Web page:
Document Type

Article

Publication Date

8-5-2016

DOI

10.1371/journal.pone.0160728

Abstract

Background: Contaminated hospital surfaces are an important source of nosocomial infections. A major obstacle in marketing antimicrobial surfaces is a lack of efficacy data based on standardized testing protocols. Aim: We compared the efficacy of multiple testing protocols against several “antimicrobial” film surfaces.

Methods: Four clinical isolates were used: one Escherichia coli, one Klebsiella pneumoniae, and two Staphylococcus aureus strains. Two industry methods (modified ISO 22196 and ASTM E2149), a “dried droplet”, and a “transfer” method were tested against two commercially available antimicrobial films, one film in development, an untreated control, and a positive (silver) control film. At 2 (only ISO) and 24 hours following inoculation, bacteria were collected from film surfaces and enumerated.

Results: Compared to untreated films in all protocols, there were no significant differences in recovery on either commercial brand at 2 or 24 hours after inoculation. The silver surface demonstrated significant microbicidal activity (mean loss 4.9 Log10 CFU/ml) in all methods and time points with the exception of 2 hours in the ISO protocol and the transfer method. Using our novel droplet method, no differences between placebo and active surfaces were detected. The surface in development demonstrated variable activity depending on method, organism, and time point. The ISO demonstrated minimal activity at 2 hours but significant activity at 24 hours (mean 4.5 Log10 CFU/ml difference versus placebo). The ASTEM protocol exhibited significant differences in recovery of staphylococci (mean 5 Log10 CFU/ml) but not Gram-negative isolates (10 fold decrease). Minimal activity was observed with this film in the transfer method.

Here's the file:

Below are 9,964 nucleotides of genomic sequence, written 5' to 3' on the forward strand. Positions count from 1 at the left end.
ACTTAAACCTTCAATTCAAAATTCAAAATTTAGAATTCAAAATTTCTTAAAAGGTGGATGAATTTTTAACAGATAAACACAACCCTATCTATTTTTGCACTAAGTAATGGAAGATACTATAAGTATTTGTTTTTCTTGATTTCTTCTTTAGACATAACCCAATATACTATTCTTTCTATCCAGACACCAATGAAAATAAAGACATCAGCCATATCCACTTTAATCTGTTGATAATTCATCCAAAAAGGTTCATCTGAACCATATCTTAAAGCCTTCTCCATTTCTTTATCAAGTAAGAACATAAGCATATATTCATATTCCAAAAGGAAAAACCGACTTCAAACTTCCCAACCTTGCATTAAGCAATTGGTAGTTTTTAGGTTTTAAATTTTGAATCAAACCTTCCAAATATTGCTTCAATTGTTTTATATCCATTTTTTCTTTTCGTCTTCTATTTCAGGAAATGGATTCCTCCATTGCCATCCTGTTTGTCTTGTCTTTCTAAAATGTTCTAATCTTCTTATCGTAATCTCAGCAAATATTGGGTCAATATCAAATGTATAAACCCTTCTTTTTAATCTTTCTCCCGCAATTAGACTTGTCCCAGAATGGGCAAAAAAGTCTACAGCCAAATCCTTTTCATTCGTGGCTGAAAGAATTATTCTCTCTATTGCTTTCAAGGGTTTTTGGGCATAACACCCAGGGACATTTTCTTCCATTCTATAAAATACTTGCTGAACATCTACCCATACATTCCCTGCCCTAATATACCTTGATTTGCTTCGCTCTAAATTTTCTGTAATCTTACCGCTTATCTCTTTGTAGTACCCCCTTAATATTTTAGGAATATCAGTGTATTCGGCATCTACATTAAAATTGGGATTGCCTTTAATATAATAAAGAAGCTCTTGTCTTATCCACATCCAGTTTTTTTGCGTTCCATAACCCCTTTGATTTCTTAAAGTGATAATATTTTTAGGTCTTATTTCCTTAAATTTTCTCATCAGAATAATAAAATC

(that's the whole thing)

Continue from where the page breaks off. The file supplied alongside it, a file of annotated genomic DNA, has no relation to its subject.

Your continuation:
Conclusions: Varying results between protocols suggested that efficacy of antimicrobial surfacescannot be easily and reproducibly compared. Clinical use should be considered and further development of representative methods is needed.

Comments

This work was created while Prof. Steven Leonard was part of Northeastern University's Department of Pharmacy and Health Systems Sciences, in Boston, Massachusetts. The article was originally published in PLoS ONE in 2016.

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